"We've got some examples here that show us that some of them are going to be pretty poor quality, and then some of them don't look like they've been hurt."
Jay Wilder has a crop of soybeans next to his cotton crop and the harvest of both has been delayed by the heavy rains over the past few weeks
"I'm sure we're losing some yield, because a few of these beans have started to shatter and what that means is that pod just opens up and the beans just fall on to the ground."
The soybeans will have to be harvested to get an accurate picture of how the crop did.
"These two beans up here at the top of my hand. Those beans look fairly normal, typically might be a little more yellow to them, but you can see these four beans here, like this particular bean has a lot of mold on it."
A little pest called a brown stink bug can cause problems for soybeans.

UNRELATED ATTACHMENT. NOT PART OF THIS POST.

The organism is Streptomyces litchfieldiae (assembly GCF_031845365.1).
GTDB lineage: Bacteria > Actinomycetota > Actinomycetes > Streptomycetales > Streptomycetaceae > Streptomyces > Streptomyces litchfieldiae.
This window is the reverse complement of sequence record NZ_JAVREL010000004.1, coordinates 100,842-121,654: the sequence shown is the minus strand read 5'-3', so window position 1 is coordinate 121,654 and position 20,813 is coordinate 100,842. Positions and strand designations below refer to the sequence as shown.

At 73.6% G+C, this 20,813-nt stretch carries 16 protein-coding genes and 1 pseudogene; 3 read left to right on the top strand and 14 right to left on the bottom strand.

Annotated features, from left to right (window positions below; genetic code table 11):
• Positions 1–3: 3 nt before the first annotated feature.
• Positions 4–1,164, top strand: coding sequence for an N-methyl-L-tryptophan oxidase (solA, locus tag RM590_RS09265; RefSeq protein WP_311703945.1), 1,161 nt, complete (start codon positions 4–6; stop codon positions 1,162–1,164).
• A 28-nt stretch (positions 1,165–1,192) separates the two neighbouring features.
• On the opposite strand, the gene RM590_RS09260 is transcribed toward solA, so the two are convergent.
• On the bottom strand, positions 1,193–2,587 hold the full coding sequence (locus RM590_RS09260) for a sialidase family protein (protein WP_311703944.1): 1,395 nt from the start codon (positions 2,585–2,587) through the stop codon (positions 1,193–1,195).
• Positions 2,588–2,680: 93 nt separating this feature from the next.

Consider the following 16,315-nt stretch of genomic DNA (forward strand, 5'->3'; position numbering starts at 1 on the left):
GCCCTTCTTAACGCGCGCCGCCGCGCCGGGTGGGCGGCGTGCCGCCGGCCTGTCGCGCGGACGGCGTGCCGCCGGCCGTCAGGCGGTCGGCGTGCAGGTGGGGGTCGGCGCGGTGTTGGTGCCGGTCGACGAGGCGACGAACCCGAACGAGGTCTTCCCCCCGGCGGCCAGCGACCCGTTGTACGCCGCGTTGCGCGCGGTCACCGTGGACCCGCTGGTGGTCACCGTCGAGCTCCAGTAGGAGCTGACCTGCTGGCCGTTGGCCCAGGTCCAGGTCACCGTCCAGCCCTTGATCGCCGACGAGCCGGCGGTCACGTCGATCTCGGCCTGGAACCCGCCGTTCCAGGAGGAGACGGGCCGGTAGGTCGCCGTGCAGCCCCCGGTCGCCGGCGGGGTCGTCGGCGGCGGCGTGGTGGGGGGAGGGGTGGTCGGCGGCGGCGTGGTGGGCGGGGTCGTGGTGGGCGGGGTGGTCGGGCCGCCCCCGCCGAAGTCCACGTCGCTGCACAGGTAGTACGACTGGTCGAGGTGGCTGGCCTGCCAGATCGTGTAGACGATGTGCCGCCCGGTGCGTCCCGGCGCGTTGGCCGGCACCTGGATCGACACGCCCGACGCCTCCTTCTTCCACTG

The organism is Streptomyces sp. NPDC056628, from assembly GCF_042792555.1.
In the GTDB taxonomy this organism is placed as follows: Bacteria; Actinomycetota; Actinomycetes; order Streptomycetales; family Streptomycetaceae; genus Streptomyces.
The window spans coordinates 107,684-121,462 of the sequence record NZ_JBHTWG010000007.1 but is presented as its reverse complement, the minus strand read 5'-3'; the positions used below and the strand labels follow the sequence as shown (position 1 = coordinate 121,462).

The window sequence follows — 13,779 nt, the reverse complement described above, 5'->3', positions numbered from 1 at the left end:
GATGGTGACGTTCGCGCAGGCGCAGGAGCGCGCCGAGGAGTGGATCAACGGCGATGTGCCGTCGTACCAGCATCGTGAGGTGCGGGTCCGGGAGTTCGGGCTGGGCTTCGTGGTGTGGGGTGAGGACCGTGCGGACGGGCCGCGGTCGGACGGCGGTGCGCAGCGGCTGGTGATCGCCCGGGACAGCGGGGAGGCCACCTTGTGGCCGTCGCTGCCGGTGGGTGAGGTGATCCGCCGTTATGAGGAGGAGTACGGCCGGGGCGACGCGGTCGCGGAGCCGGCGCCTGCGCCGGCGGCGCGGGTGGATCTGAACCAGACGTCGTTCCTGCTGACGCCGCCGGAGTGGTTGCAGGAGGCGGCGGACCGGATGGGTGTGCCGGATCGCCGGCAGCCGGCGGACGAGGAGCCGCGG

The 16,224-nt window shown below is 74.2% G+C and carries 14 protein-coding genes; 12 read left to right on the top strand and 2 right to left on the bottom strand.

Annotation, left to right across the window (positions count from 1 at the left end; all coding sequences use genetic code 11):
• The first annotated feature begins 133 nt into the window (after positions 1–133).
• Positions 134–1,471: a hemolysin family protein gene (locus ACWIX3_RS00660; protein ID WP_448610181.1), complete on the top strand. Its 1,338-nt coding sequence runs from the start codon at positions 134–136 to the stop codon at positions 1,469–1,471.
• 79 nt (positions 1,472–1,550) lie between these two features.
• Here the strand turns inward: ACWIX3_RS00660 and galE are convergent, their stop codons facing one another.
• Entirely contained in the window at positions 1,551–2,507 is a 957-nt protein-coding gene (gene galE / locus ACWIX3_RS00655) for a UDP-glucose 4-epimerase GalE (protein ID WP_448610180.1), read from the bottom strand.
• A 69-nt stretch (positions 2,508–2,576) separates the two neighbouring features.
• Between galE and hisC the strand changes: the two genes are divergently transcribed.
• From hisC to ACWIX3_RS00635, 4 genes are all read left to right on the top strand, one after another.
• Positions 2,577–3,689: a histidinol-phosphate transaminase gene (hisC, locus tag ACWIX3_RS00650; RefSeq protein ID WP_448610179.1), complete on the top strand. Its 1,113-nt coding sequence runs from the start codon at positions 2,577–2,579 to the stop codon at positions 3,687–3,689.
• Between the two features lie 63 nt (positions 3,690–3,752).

"They'll intially sting that pod, on soybeans, and then that lets diseases, water, whatever get inside that, and if he actually stings it while there's a bean there, it will make that bean not form to a mature stage."
And harvest isn't the only thing the rains delayed.
" Where we have some cotton, particularly now, we plan on planting wheat. Where we would normally plant wheat the first of November, here it is the twenty sixth or twenty seventh, we don't even have the crop out or the ground anywhere near prepared for that."
And it will also effect the amount of subsoil moisture the land can hold onto from the rains.
"Where we would have land prepared, fall fertilizers put out, that type stuff, beds up to capture as much of this moisture as we can. Now we're going to have to go back in and disturb it, and lose a lot of this"
Around the clock harvesting began earlier this week. I'm Joe Brown, looking at Brazos valley agriculture, from the ground up.
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